Key player: The dynamic duo of Casper Ware and Larry Anderson. Ware and Anderson form one of, if not the, best mid-major backcourt duos in the country -- combined, they averaged 32.6 points per game -- and both are at their best when attacking opposing defenses off a miss in the open court. They're both good, and they're both very fun to watch. Don't miss 'em.

Key stat: 71.0. That's the number of possessions the 49ers average per game, which ranks them among the 20 or so fastest teams in the country. LBSU wants to run, run, run and then run some more, and if an opposing defense doesn't have its guard up, look out.

Best-case scenario: A championship! LBSU can play with the big boys, as it has proved in some incredibly hostile and difficult road environments this season. What's more, the 49ers get Xavier in the first round, before guard Mark Lyons finishes his suspension for his role in the Cincy-Xavier brawl two weeks ago. Call it an early Christmas present for Monson and company. If they get past the Muskies, hey, they might just win this thing.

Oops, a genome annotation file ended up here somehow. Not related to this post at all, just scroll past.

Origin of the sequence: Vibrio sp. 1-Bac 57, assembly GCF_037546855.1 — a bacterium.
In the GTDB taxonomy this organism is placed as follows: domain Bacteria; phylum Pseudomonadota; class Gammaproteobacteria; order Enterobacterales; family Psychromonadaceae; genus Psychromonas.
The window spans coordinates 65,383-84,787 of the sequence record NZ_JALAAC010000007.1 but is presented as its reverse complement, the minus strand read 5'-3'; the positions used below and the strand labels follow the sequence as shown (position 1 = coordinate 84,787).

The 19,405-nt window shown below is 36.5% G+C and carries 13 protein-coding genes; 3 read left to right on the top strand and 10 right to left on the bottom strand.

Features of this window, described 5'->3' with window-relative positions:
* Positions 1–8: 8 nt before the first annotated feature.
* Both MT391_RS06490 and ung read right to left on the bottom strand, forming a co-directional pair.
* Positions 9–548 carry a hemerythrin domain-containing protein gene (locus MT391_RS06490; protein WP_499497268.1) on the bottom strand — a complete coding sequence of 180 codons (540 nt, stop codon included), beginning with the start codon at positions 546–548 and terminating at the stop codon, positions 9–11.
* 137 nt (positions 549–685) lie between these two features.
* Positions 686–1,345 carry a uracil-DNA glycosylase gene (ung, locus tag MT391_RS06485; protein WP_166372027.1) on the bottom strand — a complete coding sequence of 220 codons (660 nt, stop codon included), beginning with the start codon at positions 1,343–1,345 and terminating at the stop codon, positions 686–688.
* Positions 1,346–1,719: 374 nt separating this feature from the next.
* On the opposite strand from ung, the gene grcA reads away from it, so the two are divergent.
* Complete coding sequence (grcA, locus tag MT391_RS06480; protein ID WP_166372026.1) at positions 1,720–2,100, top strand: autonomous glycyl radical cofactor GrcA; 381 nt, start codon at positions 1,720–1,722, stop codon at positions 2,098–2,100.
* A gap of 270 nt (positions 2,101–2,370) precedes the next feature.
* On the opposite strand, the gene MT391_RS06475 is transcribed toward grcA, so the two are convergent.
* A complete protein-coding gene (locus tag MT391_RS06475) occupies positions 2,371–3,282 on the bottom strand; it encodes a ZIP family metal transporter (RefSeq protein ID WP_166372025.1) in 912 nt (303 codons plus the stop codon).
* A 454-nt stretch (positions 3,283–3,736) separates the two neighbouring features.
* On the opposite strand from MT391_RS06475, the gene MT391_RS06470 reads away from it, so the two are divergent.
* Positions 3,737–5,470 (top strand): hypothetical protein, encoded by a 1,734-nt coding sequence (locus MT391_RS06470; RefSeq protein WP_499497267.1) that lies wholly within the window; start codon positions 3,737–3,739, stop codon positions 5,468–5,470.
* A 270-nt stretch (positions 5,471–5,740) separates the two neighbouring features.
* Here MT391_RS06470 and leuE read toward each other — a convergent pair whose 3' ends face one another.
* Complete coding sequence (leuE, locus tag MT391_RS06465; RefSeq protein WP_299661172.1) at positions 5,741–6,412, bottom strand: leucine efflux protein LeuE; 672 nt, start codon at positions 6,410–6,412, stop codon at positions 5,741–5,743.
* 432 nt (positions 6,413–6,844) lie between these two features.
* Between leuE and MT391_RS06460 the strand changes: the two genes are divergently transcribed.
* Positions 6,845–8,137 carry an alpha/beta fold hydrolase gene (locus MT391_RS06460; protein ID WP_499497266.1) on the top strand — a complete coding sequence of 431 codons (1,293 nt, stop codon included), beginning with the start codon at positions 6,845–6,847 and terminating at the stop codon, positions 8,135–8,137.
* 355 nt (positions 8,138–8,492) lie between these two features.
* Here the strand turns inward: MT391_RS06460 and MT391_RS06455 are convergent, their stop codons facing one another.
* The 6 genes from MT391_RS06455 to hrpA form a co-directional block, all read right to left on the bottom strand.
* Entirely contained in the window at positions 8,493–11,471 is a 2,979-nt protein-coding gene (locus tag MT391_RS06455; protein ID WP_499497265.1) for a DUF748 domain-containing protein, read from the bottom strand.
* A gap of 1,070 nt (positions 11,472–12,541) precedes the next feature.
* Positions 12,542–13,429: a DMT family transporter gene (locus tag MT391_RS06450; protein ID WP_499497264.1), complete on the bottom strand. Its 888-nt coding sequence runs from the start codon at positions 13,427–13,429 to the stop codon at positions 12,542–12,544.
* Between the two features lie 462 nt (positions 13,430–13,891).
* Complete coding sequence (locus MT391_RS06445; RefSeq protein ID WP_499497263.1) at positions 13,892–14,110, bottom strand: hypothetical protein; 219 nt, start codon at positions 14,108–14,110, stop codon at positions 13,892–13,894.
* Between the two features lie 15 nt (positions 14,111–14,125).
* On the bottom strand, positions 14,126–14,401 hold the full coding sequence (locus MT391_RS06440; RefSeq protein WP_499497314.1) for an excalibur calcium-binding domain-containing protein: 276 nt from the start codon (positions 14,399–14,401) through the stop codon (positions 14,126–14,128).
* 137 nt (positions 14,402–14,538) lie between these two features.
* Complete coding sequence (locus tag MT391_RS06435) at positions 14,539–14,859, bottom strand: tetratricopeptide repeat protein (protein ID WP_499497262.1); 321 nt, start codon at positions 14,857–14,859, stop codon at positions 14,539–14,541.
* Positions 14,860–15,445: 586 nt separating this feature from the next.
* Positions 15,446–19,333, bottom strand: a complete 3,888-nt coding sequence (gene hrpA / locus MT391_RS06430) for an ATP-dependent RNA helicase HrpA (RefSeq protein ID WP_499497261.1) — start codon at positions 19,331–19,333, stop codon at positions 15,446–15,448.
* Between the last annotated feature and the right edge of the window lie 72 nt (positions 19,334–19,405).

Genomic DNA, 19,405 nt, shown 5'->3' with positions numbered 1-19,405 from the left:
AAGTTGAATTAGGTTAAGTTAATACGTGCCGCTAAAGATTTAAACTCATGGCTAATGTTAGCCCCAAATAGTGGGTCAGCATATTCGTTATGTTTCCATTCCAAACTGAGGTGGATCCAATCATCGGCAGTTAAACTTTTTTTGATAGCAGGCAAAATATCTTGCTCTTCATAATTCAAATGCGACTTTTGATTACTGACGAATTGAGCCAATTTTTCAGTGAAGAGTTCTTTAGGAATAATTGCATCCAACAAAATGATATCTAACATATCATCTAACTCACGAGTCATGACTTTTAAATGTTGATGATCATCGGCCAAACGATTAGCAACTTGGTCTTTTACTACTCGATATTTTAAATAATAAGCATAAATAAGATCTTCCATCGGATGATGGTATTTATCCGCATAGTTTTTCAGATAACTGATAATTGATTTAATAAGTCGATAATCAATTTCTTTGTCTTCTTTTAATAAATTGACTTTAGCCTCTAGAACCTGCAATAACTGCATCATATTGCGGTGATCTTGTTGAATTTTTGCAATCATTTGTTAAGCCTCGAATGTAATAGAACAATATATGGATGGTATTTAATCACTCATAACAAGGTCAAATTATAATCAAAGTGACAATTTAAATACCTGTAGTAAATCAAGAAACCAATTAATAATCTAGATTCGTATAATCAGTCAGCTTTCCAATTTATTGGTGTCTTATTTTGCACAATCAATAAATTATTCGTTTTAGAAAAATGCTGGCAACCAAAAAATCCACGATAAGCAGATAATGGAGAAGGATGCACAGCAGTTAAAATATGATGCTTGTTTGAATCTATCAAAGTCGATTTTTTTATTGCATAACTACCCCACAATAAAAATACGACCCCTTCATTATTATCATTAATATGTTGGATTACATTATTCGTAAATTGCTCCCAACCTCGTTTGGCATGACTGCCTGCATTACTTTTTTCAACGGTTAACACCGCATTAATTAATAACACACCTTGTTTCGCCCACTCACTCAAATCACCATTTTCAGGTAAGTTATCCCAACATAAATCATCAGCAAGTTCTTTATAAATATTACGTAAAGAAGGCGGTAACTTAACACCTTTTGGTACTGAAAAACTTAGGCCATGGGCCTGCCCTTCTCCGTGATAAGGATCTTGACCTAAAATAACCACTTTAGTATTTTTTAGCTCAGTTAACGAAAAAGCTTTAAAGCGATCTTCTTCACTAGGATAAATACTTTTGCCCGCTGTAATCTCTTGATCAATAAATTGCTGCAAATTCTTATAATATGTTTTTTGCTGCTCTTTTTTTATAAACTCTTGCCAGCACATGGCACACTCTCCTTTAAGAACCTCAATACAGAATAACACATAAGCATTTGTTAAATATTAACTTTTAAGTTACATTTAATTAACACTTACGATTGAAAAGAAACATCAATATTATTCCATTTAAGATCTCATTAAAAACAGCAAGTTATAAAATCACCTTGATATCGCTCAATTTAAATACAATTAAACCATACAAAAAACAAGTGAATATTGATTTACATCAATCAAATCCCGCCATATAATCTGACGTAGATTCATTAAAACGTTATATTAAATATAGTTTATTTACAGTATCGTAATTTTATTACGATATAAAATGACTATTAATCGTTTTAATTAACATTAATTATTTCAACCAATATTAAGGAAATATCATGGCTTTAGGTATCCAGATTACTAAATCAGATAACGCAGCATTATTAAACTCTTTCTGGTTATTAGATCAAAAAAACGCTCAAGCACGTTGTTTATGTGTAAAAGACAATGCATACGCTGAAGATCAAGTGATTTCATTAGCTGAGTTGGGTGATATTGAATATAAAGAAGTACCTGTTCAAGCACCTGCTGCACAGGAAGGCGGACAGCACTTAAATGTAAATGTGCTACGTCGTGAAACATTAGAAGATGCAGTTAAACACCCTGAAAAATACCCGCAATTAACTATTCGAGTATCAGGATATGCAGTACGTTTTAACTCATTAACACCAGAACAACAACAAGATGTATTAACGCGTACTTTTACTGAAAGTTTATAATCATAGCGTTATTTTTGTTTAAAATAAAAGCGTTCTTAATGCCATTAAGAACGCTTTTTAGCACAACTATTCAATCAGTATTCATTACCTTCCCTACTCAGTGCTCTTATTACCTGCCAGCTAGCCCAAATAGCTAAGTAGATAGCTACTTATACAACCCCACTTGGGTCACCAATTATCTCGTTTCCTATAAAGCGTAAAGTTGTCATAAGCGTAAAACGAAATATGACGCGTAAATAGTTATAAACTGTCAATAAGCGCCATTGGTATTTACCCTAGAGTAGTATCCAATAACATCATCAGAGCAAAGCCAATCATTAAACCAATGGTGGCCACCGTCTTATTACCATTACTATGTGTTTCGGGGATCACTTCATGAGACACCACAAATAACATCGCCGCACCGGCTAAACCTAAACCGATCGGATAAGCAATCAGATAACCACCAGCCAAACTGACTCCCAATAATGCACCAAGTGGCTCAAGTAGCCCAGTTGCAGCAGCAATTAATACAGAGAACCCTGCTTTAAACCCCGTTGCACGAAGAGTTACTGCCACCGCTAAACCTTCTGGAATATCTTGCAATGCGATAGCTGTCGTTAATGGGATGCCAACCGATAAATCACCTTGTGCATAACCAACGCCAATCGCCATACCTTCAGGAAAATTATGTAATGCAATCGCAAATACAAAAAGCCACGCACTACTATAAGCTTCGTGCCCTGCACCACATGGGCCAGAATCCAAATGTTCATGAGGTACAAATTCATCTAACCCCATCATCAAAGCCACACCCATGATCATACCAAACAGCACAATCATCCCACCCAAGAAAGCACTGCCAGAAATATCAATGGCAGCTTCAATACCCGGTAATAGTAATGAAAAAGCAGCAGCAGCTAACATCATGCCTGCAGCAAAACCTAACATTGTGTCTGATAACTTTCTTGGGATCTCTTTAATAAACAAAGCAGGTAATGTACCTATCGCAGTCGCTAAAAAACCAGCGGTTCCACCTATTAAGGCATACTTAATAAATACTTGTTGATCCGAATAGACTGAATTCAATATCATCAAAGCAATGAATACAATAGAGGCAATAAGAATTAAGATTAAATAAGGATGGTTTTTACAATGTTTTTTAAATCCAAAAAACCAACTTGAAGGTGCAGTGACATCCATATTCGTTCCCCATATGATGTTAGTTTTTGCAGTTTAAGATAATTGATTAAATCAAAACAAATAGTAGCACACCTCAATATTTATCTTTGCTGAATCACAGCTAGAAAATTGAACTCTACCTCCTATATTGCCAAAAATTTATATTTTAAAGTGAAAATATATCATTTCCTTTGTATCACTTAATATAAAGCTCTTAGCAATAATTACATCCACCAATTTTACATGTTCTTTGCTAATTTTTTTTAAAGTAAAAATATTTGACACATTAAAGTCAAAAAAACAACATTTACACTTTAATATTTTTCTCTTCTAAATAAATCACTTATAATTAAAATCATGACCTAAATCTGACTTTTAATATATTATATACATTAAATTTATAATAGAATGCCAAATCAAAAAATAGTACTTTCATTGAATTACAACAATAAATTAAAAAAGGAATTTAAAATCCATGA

Worst-case scenario: A loss to Xavier, which would at the very least banish them to the consolation bracket and probably end any and all hopes -- slim though they were -- of garnering some at-large consideration from the tournament selection committee in March.


Where they stand: Before the brawl, everything was peachy. The Musketeers were undefeated. Tu Holloway was doing his thing. In the post-brawl fallout, after suspensions to Holloway (one game), Lyons (two games) and Dezmine Wells (four games), the Musketeers looked putrid in a 64-42 home loss to Oral Roberts. Holloway is back for the start of the Diamond Head, but Lyons will miss one more game. Wells didn't make the trip. Can Xavier overcome the losses and assume its rightful position as this tournament's clear favorite?

Key player: Holloway. Xavier has had a tendency to underperform for roughly 35 minutes at any given time this season, at which point Holloway has rescued them with late 3s and clutch heroics. Without Lyons as his running mate Thursday, Tu won't be able to wait that long.

Key stat: 40.2. That would be Xavier's opponents' effective field-goal percentage, and if you remember the Kansas State stat, you'll know that it is very low -- the sixth-lowest in the country, to be precise. Xavier gets out on top of you, and it has both the speed and physicality to make sure good looks at the rim are rare.